The equity risk premium is an estimation of excess return one can earn by investing in stock market over a risk-free instrument, such as government securities. It is calculated by using various quality and quantitative factors to arrive at the premium.
Investors may use the equity risk premium as a gauge to decide their asset mix as well. The higher the equity risk premium, the more the odds favour investors tilting their portfolio in favour of equities (away from bonds), said Gaurav Doshi of IIFL Wealth Portfolio Managers.
When this metric is calculated for each country considering the risk differences for individual countries, it is called country risk premium.
While this diversification has provided some protection against some risks, with a varied range of investment options ranging from listings of foreign companies to mutual funds that specialize in emerging or foreign markets (both active and passive) and exchange-traded funds (ETFs), it has also exposed investors to political and economic risks that they are unfamiliar with, including nationalization and government overthrows, said Aswath Damodaran, a New York University finance professor in his paper Country Risk: Determinants, Measures and Implications.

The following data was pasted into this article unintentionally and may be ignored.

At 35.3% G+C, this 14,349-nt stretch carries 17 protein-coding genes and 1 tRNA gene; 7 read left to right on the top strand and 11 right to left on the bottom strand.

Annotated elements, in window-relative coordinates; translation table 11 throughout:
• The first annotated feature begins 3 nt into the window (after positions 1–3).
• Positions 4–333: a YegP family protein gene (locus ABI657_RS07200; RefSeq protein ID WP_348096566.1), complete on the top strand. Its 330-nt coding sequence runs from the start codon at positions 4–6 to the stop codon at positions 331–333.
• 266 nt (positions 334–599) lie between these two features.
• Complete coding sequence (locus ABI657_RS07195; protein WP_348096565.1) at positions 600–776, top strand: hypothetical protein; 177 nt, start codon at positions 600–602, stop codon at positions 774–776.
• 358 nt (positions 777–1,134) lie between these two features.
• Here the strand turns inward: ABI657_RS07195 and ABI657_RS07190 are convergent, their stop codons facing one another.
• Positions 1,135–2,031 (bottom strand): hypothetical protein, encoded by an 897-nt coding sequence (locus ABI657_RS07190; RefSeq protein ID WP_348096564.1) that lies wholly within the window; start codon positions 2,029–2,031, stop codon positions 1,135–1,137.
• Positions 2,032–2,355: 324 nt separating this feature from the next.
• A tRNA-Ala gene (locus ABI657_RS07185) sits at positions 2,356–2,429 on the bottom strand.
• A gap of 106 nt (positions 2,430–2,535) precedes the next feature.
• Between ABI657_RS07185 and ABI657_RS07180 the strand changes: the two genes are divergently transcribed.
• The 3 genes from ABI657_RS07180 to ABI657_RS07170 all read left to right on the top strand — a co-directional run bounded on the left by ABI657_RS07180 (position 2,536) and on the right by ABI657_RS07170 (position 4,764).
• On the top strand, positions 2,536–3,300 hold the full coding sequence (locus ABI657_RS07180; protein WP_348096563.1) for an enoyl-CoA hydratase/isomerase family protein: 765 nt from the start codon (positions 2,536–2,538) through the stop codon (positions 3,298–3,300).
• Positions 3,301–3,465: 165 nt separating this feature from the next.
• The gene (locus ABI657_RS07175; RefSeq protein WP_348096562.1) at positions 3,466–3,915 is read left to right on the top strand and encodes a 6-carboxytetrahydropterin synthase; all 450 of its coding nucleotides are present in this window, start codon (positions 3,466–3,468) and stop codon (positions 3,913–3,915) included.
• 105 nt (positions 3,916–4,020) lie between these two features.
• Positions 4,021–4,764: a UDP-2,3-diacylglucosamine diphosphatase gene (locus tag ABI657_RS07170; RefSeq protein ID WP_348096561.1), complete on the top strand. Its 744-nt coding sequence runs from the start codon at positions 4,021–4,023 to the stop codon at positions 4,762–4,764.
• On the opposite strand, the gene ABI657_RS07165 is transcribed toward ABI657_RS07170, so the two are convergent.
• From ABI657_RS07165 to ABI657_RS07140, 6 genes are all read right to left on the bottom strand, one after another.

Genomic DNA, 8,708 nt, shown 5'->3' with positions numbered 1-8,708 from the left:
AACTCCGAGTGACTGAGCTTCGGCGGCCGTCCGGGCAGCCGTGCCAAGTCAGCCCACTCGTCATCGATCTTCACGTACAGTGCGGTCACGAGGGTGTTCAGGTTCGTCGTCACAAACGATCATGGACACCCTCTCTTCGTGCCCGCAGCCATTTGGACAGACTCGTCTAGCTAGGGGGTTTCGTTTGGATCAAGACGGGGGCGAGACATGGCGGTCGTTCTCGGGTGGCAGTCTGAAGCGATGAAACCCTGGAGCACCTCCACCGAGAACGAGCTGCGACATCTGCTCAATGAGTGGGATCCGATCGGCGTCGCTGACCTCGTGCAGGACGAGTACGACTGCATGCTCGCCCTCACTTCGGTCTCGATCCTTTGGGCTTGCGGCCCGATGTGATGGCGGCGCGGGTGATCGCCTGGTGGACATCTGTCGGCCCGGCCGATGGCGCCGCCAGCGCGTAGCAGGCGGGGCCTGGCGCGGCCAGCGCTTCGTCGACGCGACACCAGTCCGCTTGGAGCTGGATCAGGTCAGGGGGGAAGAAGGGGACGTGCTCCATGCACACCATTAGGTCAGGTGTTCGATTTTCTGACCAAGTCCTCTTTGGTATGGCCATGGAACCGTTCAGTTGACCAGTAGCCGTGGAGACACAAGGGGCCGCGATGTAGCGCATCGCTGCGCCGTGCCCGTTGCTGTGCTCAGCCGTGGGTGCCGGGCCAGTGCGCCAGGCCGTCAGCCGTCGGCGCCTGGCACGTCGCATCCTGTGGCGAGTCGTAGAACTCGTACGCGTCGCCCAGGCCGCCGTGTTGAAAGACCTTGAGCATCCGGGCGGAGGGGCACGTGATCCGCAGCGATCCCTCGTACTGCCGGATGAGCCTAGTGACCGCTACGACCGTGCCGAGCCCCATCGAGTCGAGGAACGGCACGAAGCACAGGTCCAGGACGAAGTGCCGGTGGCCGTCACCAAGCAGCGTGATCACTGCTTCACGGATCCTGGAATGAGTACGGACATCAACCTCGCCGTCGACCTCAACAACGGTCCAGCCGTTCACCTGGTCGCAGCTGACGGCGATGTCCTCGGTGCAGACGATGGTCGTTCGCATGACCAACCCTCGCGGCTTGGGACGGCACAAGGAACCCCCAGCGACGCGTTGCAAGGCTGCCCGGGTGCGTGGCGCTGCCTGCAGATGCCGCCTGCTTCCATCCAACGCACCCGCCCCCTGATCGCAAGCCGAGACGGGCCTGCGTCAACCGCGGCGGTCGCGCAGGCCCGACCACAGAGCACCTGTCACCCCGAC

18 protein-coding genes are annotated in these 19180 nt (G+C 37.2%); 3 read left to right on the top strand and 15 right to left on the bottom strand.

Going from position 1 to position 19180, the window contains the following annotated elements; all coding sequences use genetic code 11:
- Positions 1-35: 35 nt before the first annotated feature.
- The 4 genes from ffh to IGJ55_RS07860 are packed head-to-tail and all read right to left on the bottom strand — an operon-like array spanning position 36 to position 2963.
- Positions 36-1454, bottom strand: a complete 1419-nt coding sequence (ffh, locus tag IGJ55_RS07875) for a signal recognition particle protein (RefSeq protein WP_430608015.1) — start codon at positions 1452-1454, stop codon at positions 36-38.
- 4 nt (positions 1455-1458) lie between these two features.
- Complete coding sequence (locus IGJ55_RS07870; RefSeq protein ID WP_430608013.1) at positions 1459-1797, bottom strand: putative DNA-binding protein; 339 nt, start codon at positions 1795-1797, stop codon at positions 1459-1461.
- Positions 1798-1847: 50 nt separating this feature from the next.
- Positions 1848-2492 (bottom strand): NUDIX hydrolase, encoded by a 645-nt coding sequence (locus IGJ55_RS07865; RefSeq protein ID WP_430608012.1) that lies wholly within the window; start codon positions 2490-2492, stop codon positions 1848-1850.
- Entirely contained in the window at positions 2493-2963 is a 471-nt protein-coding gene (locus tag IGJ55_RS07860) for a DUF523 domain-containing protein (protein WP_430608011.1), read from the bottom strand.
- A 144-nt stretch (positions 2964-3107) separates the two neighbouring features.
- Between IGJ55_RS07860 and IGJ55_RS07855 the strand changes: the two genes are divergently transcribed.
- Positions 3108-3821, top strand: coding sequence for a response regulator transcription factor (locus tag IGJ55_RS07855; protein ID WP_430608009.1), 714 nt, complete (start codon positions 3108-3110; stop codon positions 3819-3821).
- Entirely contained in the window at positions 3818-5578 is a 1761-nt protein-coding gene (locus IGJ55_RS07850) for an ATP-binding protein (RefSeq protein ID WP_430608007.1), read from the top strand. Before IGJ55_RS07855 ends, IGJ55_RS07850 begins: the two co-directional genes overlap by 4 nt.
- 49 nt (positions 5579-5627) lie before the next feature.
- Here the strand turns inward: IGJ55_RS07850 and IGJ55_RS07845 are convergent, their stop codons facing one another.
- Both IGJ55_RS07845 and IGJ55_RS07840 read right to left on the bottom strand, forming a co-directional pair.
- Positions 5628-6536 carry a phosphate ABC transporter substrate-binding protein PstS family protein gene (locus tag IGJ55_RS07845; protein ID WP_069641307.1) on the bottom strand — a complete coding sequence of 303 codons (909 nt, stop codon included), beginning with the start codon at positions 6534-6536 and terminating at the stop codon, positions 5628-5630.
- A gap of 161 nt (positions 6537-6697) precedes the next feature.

“When Siemens and Apple push for growth in Asia and Latin America, they clearly are exposed to the political and economic turmoil that often characterize these markets," he added.
A key point to note when considering the equity risk premium for any company is the place where the operations are carried out, not where it is listed or located.
Since international investing is essentially done for diversification, in addition to equity risk premium, correlation is also an important factor.